In truth, Into The Wild doesn’t sound like a first solo album. It radiates a confidence and maturity that Pearl Jam have lacked on their recent albums.
It’s been a long time coming, but Eddie Vedder has finally released his first solo album. It comes in the shape of a ‘soundtrack’ to Sean Penn’s latest movie, Into The Wild.
However, this isn’t a soundtrack per se, but rather an album of songs written and performed for the movie by the Pearl Jam singer.
Not every song is (entirely) Vedder’s own handiwork. The first single ‘Hard Sun’ is a cover of ‘Big Ha rd Sun’ written by Gordon Peterson of Indio; ‘Society’, meanwhile, was co-written with the Irish-American singer songwriter Jerry Hannan. That they are among the best tunes on the album, however, is no reflection on Vedder’s obvious composition skills.
In truth, Into The Wild doesn’t sound like a first solo album. It radiates a confidence and maturity that Pearl Jam have lacked on their recent albums, the band having produced relatively substandard work since they peaked back in the mid-’90s with No Code and Yield.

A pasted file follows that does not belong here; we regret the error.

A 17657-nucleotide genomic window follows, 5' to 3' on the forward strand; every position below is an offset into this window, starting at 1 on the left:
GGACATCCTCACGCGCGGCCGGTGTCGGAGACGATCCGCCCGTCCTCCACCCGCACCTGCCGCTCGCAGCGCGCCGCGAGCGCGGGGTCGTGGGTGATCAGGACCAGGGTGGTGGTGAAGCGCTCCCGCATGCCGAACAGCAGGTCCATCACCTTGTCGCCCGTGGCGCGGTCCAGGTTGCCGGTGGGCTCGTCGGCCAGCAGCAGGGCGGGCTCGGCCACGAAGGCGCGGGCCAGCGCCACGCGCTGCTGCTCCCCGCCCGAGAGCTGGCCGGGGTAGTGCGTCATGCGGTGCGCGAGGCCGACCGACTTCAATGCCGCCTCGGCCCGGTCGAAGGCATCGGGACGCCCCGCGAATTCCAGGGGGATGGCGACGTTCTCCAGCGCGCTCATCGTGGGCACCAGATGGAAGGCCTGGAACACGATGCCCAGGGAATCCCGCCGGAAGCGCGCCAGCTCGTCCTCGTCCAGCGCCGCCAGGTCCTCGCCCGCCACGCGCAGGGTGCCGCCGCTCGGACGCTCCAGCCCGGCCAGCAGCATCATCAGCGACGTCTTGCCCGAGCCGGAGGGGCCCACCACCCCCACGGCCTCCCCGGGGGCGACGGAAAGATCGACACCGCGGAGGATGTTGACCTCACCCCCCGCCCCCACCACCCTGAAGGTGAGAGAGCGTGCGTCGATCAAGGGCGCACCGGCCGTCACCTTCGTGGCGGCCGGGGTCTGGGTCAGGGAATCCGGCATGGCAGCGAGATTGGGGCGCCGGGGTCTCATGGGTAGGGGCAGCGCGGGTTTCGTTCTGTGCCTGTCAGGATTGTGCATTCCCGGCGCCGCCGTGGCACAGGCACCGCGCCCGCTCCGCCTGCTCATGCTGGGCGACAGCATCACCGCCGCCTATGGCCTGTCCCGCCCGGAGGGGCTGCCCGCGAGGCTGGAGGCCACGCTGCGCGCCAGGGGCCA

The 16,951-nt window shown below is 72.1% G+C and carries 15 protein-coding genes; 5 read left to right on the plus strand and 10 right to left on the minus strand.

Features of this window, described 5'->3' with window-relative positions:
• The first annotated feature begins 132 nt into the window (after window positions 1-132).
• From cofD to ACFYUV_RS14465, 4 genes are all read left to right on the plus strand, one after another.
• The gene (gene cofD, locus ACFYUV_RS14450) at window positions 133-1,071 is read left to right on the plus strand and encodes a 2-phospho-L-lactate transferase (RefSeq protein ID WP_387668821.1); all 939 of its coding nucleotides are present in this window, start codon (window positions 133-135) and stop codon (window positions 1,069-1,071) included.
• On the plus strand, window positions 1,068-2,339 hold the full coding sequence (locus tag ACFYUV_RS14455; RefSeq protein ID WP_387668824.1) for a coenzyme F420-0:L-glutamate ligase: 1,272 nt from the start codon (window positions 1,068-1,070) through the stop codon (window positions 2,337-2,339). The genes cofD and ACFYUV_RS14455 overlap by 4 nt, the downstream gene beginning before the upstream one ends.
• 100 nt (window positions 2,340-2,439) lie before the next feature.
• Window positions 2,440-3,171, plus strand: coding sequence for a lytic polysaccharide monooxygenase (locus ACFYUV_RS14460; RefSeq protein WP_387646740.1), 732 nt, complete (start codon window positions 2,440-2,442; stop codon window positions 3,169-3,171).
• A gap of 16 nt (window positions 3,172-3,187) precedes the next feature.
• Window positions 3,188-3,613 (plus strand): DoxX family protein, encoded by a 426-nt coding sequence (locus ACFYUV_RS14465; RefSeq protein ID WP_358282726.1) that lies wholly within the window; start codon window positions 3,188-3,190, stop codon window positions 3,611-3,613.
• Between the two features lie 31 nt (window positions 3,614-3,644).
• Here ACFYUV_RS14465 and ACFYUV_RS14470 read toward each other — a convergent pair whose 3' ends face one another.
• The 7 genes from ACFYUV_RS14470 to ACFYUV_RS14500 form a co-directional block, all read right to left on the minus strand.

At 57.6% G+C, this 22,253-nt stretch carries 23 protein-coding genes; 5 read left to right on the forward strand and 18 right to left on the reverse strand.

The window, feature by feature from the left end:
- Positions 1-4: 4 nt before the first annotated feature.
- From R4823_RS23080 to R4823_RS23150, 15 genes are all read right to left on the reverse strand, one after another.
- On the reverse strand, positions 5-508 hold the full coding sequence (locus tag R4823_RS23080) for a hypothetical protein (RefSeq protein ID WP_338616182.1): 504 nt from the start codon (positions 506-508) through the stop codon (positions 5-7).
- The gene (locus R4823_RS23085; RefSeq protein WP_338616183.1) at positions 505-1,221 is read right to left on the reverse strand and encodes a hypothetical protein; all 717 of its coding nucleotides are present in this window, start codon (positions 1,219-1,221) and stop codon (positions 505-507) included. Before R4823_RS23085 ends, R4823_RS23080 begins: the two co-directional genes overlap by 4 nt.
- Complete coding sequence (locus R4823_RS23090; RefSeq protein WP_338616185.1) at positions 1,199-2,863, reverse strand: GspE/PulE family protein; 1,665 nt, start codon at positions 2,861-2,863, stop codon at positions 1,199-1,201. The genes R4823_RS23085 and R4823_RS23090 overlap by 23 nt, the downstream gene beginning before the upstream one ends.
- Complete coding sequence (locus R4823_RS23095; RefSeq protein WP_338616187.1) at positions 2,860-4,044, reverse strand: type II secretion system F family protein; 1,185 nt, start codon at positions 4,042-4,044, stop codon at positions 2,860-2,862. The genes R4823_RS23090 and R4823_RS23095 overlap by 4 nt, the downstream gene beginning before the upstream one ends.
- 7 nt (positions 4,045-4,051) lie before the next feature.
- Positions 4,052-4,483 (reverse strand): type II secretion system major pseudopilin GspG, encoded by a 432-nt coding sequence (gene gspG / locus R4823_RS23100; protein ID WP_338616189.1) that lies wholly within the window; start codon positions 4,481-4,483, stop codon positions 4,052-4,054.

The first couple of songs, ‘Setting Forth’ and ‘Far Behind’, would not be out of place on either of those two albums. But Vedder’s solo identity becomes clearer as the album progresses into more melodic – and haunting territory – notably on ‘Long Nights’ and the instrumental ‘Tuolumne’.
Some of the songs seem like brilliant sketches rather than finished works of art: ‘The Wolf’ is only about 90 seconds long, as indeed are ‘Setting Forth’ and ‘No Ceiling’. But that’s a small cavil: powerful and evocative by turn, Into The Wild is a brilliant album.